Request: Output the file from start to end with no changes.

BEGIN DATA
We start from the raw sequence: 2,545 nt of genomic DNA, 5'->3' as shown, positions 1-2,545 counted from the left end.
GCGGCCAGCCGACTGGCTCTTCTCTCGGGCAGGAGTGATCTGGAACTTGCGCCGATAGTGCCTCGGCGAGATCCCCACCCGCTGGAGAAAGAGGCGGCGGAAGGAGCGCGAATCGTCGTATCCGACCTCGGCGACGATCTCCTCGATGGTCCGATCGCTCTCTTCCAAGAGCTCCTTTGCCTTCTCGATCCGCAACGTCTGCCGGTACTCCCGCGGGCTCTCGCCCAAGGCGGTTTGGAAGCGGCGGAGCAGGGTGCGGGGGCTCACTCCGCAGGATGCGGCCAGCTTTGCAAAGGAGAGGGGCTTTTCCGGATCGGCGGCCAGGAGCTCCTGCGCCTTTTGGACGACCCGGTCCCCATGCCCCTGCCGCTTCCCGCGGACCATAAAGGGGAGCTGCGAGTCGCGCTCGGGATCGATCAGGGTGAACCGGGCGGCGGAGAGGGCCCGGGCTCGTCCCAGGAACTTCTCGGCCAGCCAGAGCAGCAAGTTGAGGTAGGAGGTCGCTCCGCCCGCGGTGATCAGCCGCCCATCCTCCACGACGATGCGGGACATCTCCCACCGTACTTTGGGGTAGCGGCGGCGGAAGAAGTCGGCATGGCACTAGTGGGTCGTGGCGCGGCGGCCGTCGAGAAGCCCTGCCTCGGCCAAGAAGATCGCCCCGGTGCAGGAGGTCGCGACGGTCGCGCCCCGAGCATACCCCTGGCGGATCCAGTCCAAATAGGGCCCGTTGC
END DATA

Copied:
We start from the raw sequence: 2,545 nt of genomic DNA, 5'->3' as shown, positions 1-2,545 counted from the left end.
GCGGCCAGCCGACTGGCTCTTCTCTCGGGCAGGAGTGATCTGGAACTTGCGCCGATAGTGCCTCGGCGAGATCCCCACCCGCTGGAGAAAGAGGCGGCGGAAGGAGCGCGAATCGTCGTATCCGACCTCGGCGACGATCTCCTCGATGGTCCGATCGCTCTCTTCCAAGAGCTCCTTTGCCTTCTCGATCCGCAACGTCTGCCGGTACTCCCGCGGGCTCTCGCCCAAGGCGGTTTGGAAGCGGCGGAGCAGGGTGCGGGGGCTCACTCCGCAGGATGCGGCCAGCTTTGCAAAGGAGAGGGGCTTTTCCGGATCGGCGGCCAGGAGCTCCTGCGCCTTTTGGACGACCCGGTCCCCATGCCCCTGCCGCTTCCCGCGGACCATAAAGGGGAGCTGCGAGTCGCGCTCGGGATCGATCAGGGTGAACCGGGCGGCGGAGAGGGCCCGGGCTCGTCCCAGGAACTTCTCGGCCAGCCAGAGCAGCAAGTTGAGGTAGGAGGTCGCTCCGCCCGCGGTGATCAGCCGCCCATCCTCCACGACGATGCGGGACATCTCCCACCGTACTTTGGGGTAGCGGCGGCGGAAGAAGTCGGCATGGCACTAGTGGGTCGTGGCGCGGCGGCCGTCGAGAAGCCCTGCCTCGGCCAAGAAGATCGCCCCGGTGCAGGAGGTCGCGACGGTCGCGCCCCGAGCATACCCCTGGCGGATCCAGTCCAAATAGGGCCCGTTGC